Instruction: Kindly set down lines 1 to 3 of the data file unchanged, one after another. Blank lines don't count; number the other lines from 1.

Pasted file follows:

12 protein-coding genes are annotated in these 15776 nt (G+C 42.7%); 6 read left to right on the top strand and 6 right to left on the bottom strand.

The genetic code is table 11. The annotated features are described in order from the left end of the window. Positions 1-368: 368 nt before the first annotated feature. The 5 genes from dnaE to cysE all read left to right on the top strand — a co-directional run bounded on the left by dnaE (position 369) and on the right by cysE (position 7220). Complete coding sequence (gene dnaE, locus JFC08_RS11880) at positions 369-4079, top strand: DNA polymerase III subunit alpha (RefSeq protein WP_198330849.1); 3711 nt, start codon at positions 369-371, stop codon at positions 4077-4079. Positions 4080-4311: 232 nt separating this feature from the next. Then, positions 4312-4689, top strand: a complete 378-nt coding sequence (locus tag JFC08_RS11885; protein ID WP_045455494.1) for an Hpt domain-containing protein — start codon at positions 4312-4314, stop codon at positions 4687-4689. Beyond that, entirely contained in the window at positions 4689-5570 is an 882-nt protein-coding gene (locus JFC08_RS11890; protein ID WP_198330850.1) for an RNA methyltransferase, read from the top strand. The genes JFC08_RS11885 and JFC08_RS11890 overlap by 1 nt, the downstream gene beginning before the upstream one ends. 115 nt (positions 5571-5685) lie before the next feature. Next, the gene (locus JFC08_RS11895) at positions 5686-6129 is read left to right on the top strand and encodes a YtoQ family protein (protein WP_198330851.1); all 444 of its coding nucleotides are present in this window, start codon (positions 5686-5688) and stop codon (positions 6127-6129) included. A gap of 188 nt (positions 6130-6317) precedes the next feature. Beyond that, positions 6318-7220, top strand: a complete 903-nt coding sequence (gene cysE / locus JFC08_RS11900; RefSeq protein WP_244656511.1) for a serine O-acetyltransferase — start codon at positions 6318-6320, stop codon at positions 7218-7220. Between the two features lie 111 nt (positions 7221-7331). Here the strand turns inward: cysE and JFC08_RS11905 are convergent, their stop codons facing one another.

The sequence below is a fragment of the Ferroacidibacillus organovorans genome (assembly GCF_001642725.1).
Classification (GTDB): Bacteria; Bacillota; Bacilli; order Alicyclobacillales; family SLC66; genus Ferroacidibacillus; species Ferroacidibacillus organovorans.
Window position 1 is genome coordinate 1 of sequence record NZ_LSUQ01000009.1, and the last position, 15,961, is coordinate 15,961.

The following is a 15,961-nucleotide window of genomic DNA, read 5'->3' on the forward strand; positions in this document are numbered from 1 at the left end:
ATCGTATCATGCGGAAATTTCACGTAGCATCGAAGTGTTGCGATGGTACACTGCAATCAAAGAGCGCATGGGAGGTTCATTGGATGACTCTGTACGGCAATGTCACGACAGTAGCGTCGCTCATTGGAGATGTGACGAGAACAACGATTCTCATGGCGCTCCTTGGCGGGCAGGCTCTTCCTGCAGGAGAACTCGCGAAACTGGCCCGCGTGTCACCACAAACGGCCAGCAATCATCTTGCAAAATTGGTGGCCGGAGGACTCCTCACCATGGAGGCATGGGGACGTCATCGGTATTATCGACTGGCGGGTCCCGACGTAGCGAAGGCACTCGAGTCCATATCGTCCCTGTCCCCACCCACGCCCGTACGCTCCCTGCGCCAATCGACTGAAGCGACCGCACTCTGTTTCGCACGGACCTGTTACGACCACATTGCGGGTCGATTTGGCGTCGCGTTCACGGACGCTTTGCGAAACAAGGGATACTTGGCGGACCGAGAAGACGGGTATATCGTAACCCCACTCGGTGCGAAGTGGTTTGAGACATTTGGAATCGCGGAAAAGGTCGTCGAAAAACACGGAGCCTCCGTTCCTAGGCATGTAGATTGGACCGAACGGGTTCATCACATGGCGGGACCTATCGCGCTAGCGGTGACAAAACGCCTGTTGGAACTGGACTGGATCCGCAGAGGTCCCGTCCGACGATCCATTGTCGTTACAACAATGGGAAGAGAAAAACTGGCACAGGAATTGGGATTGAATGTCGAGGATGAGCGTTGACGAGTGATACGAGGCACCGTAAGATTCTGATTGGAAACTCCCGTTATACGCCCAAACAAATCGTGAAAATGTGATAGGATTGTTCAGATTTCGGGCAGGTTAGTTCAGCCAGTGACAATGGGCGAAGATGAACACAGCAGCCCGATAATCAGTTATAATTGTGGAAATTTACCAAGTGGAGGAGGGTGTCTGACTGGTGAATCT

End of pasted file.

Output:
12 protein-coding genes are annotated in these 15776 nt (G+C 42.7%); 6 read left to right on the top strand and 6 right to left on the bottom strand.

The genetic code is table 11. The annotated features are described in order from the left end of the window. Positions 1-368: 368 nt before the first annotated feature. The 5 genes from dnaE to cysE all read left to right on the top strand — a co-directional run bounded on the left by dnaE (position 369) and on the right by cysE (position 7220). Complete coding sequence (gene dnaE, locus JFC08_RS11880) at positions 369-4079, top strand: DNA polymerase III subunit alpha (RefSeq protein WP_198330849.1); 3711 nt, start codon at positions 369-371, stop codon at positions 4077-4079. Positions 4080-4311: 232 nt separating this feature from the next. Then, positions 4312-4689, top strand: a complete 378-nt coding sequence (locus tag JFC08_RS11885; protein ID WP_045455494.1) for an Hpt domain-containing protein — start codon at positions 4312-4314, stop codon at positions 4687-4689. Beyond that, entirely contained in the window at positions 4689-5570 is an 882-nt protein-coding gene (locus JFC08_RS11890; protein ID WP_198330850.1) for an RNA methyltransferase, read from the top strand. The genes JFC08_RS11885 and JFC08_RS11890 overlap by 1 nt, the downstream gene beginning before the upstream one ends. 115 nt (positions 5571-5685) lie before the next feature. Next, the gene (locus JFC08_RS11895) at positions 5686-6129 is read left to right on the top strand and encodes a YtoQ family protein (protein WP_198330851.1); all 444 of its coding nucleotides are present in this window, start codon (positions 5686-5688) and stop codon (positions 6127-6129) included. A gap of 188 nt (positions 6130-6317) precedes the next feature. Beyond that, positions 6318-7220, top strand: a complete 903-nt coding sequence (gene cysE / locus JFC08_RS11900; RefSeq protein WP_244656511.1) for a serine O-acetyltransferase — start codon at positions 6318-6320, stop codon at positions 7218-7220. Between the two features lie 111 nt (positions 7221-7331). Here the strand turns inward: cysE and JFC08_RS11905 are convergent, their stop codons facing one another.

The sequence below is a fragment of the Ferroacidibacillus organovorans genome (assembly GCF_001642725.1).